Yet like Easter Sunday following Good Friday, that praise can only come after the brokenness and death that has allowed new creation. There is no newness in Christian living that does not come out of brokenness and ending. This is perhaps the most important insight into our own humanity from this psalm. If we are not willing to come to that point of brokenness with the psalmist there will be no new heart. The only solution for our struggle with sin is to come to the point where we are willing to face who we are honestly, to come to that crisis point in our life where we are willing to be recreated by God.

That does not mean that everything will then be perfect. It does not mean there will be no more struggles in our lives. David would spend the rest of his life dealing with the unfolding consequences of his sin. But it means that we can have a new heart that is steadfast and oriented to God. It means that we can have the very presence of God recreating us and transforming us from what we are into what we can be by grace. It means we can have the living breath of God within us giving us new life and enabling us to do what we cannot do on our own. That is the most important thing we learn about God from this psalm.

Conclusion

This psalm does not contain the traditional terms for sanctification and holiness. Some have argued for a “second blessing” from this psalm focusing on the time and circumstance of God’s work. But that kind of doctrinal formulation is just not here. Yet, what this psalm presents is a perspective on human beings and God that focuses on the transformation of our sinful humanity by a creative act of God. However we define holiness and sanctification doctrinally or systematically, I think that truth must lie at its center. We as Wesleyans really do believe that God can so transform human beings that they can become “children of God,” that they can live a life of holiness in perfect love toward God and others. And this passage teaches us that this transformation comes through the avenue of brokenness that deals honestly with who we really are.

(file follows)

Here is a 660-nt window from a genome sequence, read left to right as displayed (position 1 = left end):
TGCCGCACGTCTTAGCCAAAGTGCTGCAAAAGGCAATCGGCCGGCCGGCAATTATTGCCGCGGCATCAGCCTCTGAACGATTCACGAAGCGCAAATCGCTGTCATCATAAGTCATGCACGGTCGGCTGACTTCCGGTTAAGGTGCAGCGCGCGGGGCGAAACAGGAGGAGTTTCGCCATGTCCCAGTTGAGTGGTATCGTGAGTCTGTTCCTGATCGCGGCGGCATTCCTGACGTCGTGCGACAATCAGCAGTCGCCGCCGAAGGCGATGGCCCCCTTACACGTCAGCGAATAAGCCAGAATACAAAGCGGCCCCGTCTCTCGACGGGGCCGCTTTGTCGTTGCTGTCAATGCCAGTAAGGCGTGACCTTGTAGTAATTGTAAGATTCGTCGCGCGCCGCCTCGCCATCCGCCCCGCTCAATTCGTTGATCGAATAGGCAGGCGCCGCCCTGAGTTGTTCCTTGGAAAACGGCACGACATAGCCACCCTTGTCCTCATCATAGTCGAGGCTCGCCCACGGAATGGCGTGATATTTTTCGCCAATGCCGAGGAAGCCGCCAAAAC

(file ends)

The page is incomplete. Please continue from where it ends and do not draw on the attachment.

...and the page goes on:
Notice that the psalm does not conclude with a precise formula for what happens, when it happens, or how we make it happen. I think this has been one of the mistakes of some of the holiness traditions, of trying to reduce the work of God with people to a formula. There is none of that here. There is no shorter way to holiness. There is only that time in life when we are confronted with ourselves, that time in which our spirit and self-will are broken by the sight of ourselves and who we really are. And we respond by crying out to God for newness from the midst of our brokenness. That cry is a cry of profound faith that is willing to place who we are in God’s hands and let him shape us however he wants to shape us.

When we come to that point of crisis with the psalmist, and pray this prayer for a new heart from a broken spirit, we will never be the same. That’s what a new heart means. It is a transformation by God of the very essence of who we are. He gives us a newly created heart first to love God. And then he will work in our lives to bring newness in all of our life and to others. This psalm is a call to new creation that we call holiness.

-Dennis Bratcher, Copyright © 2013, Dennis Bratcher, All Rights Reserved